I have read yet another article about taxes that had tons of comments complaining about the Earned Income Tax Credit (EITC) and how it isn’t fair. The actual article was about how you should figure your taxes so that you do not get a huge refund.
It never ceases to amaze me that people attack programs without bothering to look up the facts. Here are a couple myths about Earned Income Tax Credit:
MYTH #1 – EITC recipients are on Welfare
The two are unrelated. However, if you do not work then you cannot claim EITC. You must have wages that are earned (you must work for somebody who pays you or you must work in a business you own that earns a profit. Welfare wages are not “earned” and will not qualify somebody for the Earned Income Tax Credit.
So tell me how a person that has no income gets a tax refund of $8000 or more, So his (Jeff Schnepper’s) calculations are dead wrong. The average working class gets nothing while the wealthy and the dead beats get paid to do nothing with mine and your money. -Tom
Tom is quite simply, mistaken. The EITC does not give money to people without income. Furthermore, the average EITC is $2,216 (it ranges from $2 to $5657) so his claim of $8000 or more is also out of the question.
MYTH #2 – EITC recipients do not pay taxes
Everybody who earns an income pays taxes. Even if you only earn $10,000 a year, you will have to pay $1530 towards Social Security and Medicare taxes. If you work for somebody then they will pay half of that and if you are self employed then you will pay the full amount.
But those who get the earned income credit and typically pay NOTHING in taxes will still get that big fat refund from the government at my expense Even though I pay more than $12,000 in mortgage interest alone each year and the fat cats are trying to take that from me as a deduction, but those who get the EITC are probably on welfare, and such. – Huebster
The highest EITC you can get is $5657 and that is reserved for people with three or more children filing joint and earning $12600-$21450 or filing single with three or more children and earning $12,600-16,450. That group might come out ahead since their payroll taxes would range from $2003-$3282. However, that still is not taking sales, property, state, and other federal taxes into account.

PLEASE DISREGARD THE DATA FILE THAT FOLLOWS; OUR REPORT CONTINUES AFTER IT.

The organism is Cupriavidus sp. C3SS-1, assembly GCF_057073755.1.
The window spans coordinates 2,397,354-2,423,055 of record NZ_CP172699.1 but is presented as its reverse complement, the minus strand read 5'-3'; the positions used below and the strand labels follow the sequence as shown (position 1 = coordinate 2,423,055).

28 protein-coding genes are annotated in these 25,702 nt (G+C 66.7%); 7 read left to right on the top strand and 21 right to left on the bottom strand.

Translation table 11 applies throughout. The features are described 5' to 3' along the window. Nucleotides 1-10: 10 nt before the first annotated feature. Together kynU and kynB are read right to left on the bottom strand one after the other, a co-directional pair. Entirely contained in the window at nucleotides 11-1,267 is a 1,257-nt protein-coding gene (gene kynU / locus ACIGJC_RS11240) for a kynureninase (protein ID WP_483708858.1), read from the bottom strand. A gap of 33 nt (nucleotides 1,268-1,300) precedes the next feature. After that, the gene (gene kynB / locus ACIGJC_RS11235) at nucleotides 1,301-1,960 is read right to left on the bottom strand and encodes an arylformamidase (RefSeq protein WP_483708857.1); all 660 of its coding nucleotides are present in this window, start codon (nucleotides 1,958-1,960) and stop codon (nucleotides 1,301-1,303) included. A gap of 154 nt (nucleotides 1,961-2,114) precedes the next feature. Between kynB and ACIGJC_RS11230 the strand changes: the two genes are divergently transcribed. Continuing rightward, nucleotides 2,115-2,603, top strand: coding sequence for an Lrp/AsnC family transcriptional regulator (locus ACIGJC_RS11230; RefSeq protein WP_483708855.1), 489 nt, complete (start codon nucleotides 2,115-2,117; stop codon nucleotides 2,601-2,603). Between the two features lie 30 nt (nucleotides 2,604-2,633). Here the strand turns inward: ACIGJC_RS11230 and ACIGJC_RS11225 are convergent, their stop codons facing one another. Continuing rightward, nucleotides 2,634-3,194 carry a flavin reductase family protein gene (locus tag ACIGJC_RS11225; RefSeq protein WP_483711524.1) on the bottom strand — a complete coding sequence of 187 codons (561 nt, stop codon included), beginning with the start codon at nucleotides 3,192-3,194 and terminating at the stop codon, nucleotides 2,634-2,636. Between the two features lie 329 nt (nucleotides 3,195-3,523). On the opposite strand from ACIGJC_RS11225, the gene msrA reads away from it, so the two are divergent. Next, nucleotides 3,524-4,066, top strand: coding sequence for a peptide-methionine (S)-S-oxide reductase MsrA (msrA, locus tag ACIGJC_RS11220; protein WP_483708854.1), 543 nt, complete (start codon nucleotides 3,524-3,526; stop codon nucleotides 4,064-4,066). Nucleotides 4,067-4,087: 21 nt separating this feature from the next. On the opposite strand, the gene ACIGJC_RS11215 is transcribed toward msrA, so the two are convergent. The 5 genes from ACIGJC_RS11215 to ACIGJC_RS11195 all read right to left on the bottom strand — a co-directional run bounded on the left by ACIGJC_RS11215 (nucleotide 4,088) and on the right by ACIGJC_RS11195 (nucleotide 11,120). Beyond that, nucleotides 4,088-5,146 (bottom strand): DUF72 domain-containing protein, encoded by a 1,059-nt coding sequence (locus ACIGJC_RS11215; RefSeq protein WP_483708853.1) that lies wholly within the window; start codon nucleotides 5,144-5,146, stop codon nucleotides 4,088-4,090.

I would like to also add that the home mortgage deduction still exists and probably gets him a better deal that the EITC does for these low earned income folks (who, more than likely, would not claim a mortgage deduction). A $12,000 deduction for somebody making $50,000 a year is worth $3000. That same deduction for somebody making $100,000 a year is worth $3527, and somebody making $200,000 a year would pay $3960 less. That is higher than the average earned income tax credit ($2216).
We have a crazy tax code; one where everybody feels “entitled” for one reason or another. You may feel entitled because you own a home, give to charity, care for a child, make a lot of money, live below the poverty line, etc. When I see emotionally charged comments such as these, I try to remember that I am blessed. Personally, I would rather be in the group that is “entitled” to lower taxes because I own a home and give to charity than the group that is “entitled” to lower taxes due to being poverty-stricken, even if they do sometimes come out a little “ahead”.
In 2009 the EITC lifted 6.6 million people out of poverty, 3.3 million of those people were children.
- Kids and Taxes: Five Things You Need to Remember This Tax Season (turbotax.intuit.com)
- Common tax breaks for families, individuals (seattletimes.nwsource.com)
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